In 2020, there were two money laundering teams. One had 20 funded position, of which 14 were actually occupied, the second had 23 funded positions, of which 18 were occupied – vacancy rates of 30 and 22 per cent, respectively.
Integrated Market Enforcement Team had 29 funded positions, of which just 16 were occupied by working officers, leaving a 45-per-cent vacancy rate.
Sensitive Investigations Team has 28 funded positions, of which 20 were occupied, for a 28-per-cent vacancy rate.
The civilian Financial Integrity Intelligence Analytical Unit had just five of its 12 positions occupied, a 58-per-cent vacancy rate.
Serious understaffing is “the common occurrence with our law enforcement institutions in Canada right now,” Heed said.
A report to the Canadian Parliament in January, 2023 found that as of last year in B.C., eight per cent of all RCMP positions were vacant. That doesn’t include officers away on extended or medical leave.
Most units are about 30 per cent under strength, Heed said. Compared to U.S. federal agencies like the FBI, Canadian agencies have nowhere near the same capacity.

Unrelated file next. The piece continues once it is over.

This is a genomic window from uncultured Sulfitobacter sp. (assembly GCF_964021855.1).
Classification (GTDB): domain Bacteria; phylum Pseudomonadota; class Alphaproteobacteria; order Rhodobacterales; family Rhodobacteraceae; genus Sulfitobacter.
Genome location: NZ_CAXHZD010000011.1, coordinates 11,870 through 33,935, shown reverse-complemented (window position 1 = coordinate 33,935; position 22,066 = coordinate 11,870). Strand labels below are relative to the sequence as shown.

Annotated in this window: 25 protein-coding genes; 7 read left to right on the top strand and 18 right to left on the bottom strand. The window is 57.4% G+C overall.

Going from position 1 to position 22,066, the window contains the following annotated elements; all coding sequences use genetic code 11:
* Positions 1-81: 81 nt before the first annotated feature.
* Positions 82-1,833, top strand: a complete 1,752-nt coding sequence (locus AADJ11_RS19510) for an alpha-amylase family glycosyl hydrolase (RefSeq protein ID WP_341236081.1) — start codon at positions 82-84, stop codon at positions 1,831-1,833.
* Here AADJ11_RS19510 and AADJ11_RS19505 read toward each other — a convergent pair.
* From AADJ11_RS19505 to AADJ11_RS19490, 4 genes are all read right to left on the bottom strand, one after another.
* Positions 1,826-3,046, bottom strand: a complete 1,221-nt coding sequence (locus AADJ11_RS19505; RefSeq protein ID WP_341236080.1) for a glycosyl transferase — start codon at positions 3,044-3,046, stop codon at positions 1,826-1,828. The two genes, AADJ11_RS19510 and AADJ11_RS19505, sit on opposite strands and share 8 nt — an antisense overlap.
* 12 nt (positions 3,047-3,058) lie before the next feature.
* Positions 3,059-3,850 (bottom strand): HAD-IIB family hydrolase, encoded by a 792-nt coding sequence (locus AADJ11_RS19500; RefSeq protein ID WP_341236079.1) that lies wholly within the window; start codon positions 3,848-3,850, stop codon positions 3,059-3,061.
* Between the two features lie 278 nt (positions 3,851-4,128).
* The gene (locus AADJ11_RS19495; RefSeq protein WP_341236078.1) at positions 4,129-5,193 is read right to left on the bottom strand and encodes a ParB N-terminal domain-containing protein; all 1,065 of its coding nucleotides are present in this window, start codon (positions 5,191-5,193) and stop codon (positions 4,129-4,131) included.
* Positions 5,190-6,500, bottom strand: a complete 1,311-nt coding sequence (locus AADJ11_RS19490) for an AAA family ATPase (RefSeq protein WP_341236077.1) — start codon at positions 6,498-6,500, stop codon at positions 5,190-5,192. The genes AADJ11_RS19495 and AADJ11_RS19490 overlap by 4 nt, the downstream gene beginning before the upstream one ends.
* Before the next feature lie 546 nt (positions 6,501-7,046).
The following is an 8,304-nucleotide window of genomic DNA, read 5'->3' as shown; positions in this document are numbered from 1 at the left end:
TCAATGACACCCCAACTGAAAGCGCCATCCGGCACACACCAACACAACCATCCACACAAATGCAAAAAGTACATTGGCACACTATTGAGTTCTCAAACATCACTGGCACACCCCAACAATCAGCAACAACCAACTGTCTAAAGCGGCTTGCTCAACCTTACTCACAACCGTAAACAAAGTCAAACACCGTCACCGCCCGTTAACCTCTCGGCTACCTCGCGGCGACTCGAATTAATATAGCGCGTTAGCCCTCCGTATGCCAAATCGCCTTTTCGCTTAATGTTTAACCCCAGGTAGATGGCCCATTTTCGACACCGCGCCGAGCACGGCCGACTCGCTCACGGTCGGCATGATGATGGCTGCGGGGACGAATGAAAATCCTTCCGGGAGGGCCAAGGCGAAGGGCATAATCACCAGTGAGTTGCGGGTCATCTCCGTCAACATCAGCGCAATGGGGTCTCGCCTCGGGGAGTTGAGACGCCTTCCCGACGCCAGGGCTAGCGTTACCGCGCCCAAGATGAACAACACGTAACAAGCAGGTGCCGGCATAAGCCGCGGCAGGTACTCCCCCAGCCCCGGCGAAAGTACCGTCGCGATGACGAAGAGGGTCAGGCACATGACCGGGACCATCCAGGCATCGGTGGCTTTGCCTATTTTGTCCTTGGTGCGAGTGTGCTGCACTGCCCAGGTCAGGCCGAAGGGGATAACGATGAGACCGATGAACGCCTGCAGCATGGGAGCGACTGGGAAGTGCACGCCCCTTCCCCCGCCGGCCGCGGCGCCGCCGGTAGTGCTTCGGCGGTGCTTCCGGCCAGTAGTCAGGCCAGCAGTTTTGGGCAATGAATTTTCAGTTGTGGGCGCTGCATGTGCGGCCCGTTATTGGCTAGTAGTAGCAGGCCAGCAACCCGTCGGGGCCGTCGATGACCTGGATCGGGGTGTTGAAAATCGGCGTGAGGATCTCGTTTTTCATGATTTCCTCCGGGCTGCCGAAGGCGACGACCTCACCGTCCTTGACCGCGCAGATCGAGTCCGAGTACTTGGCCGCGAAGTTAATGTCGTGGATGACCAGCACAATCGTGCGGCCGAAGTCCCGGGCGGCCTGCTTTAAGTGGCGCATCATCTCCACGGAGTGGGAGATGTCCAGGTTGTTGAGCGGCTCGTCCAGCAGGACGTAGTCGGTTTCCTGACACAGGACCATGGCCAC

READ ALSO: OUR VIEW: RCMP must be open about their fraud-fighting efforts
This means that people in B.C. who have been defrauded are often without recourse through criminal investigations. Some turn to lawsuits instead.
“We burden the civil process, when it should be a criminal process,” Heed said.
He noted that despite the fact that FSOC only has units for certain types of fraud, any major fraud – bank frauds, business scams, Ponzi schemes – falls under their mandate to investigate.
If an investigation fails, or is simply not pursued, there are few avenues for victims of crime to hold the RCMP to account.
“The problem is the RCMP do not have an accountability process,” Heed said.
People can file complaints, but the RCMP Complaints Commission “is very limited in what they can do, and how transparent they are,” he said.
“It does not instill confidence in the public they serve,” he added.
Next week: Mark Chandler is currently in prison in California for fraud. In B.C., his ventures included multiple development properties in Langley, as well as a renowned golf course near Merritt – all of which collapsed under multiple lawsuits and accusations of mis-spent funds. But, no charges were ever laid on this side of the border.